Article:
Dubai Financial Market and Elliot Wave theory

The Elliot Wave Principle is a detailed description of how financial markets behave. It reveals that mass psychology swings from pessimism to optimism and back in natural sequence, creating specific Elliot wave patterns in price movements. Ralph Nelson Elliot isolated thirteen patterns of movement, or “waves” that recur in market price data and are repetitive in form but not necessarily in time or amplitude. Each pattern has implications regarding the position of the market within its overall progression, past, present and future.

He defined that in markets, progress ultimately takes the form of five Elliot waves of a specific structure, with corrections represented as three waves.

 

 

Every wave in the structure has its own characteristic which reflects the psychology of the moment. The definitions below are based on a bull market in equities; the characteristics apply in reverse in bear markets.

WAVE 1: Wave one is rarely obvious at its inception. The fundamental news is negative. The previous trend is considered still strongly in force. The economy looks weak and sentiment is still bearish.

 WAVE 2: It corrects Wave 1. The news is still bad. Volume is lower than Wave 1 and prices must fall in three waves.

WAVE 3: The news is now positive and fundamental analysts start to raise their earnings estimates. Prices rise quickly. Corrections are short-lived and shallow. By the Wave 3 midpoint, “the crowd” will join the new bull trend. Wave 3 often extends Wave 1 by a ratio of 1.618 or 2.618.

WAVE 4: The dominant trend is considered up and a correction hits the market as a surprise.

The correction shape is different than in the second wave of the same degree, resulting in an “Alternation in shape.” Usually it’s a fast and sharp drop or a sideways move. Typically it retraces less than 38%.

WAVE 5: The final leg in the direction of the dominant trend. The news is positive and everyone is bullish. If Wave 5 is extended it extends Wave 1 to Wave 3 by a ratio of 1.618.  

WAVE A: Fundamental news is positive. Most analysts see the drop as a correction in a still active bull market.

WAVE B: Prices reverse higher which many see as a resumption of the now long gone bull-market. Fundamentals are not improving but they are not turning negative.

WAVE C: Volume picks up. The market drops sharply and almost everyone realizes that a bear market is here. Wave C is typically at least as large as Wave A and often extends to 1.618 times of Wave A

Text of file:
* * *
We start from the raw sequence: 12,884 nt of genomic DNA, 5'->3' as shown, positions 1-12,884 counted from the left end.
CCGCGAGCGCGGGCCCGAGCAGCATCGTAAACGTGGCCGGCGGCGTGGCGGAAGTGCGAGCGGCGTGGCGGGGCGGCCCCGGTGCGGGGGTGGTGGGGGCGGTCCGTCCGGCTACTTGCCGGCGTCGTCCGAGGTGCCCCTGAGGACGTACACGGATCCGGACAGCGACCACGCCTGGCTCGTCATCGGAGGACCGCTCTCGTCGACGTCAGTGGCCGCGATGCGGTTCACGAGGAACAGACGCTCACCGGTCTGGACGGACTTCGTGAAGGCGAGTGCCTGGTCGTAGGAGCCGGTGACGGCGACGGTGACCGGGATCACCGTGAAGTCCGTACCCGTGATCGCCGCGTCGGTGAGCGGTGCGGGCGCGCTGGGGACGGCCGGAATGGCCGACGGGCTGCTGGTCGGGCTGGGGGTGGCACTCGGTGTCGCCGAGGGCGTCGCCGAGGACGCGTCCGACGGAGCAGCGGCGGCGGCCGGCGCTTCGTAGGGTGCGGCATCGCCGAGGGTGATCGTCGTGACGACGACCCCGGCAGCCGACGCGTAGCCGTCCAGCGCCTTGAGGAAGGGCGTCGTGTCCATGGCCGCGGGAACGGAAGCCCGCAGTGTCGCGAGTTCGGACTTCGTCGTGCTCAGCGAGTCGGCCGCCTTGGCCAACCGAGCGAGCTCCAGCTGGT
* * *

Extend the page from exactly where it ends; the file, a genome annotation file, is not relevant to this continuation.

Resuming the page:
The Dubai financial market index, DFMGI, bottomed in January 2012 and went up on a Wave 1 trend, rising by nearly 35% before going on a downtrend that lasted for 14 weeks before bottoming in Wave 2.

Wave 3 extended Wave 1 by more than 1.618 and less than 2.618. Wave 4 retraced less than 38% with the unpleasant news of the Syrian crisis. Wave 4 alternated in shape with Wave 2.

Wave 5 is extending and a typical target based on the ratio between the waves with reference to the Elliot wave theory will be between 5400 and 6000.

Based on the analysis of Elliot waves there is a high probability that the index will rise above 5000 points to peak at the top in the coming months.

 

 

About Firas Al Zghaibi:

Firas Al Zghaibi operates within the Sales, Brokerage & Business Development department as a Markets Strategist at Menacorp. He has more than 8 years of experience in advising clients and performing Trading Technical Analysis and Portfolio Management for GCC, MENA and Global Equities and FX & Commodities. Firas started his career in the UAE as Portfolio Manager and Technical Analyst for the Bin Zayed Group before joining Mubasher Financial Services (MFS) as Research Manager before being promoted to Head of Advisory for UAE branches.

Firas holds a Bachelor of Science in Computer Science from Al Ahliya Amman University in Jordan and a Chartered Market Technician certificate.

 

Related



Your email address will not be published. Required fields are marked *






SUBSCRIBE TO OUR NEWSLETTER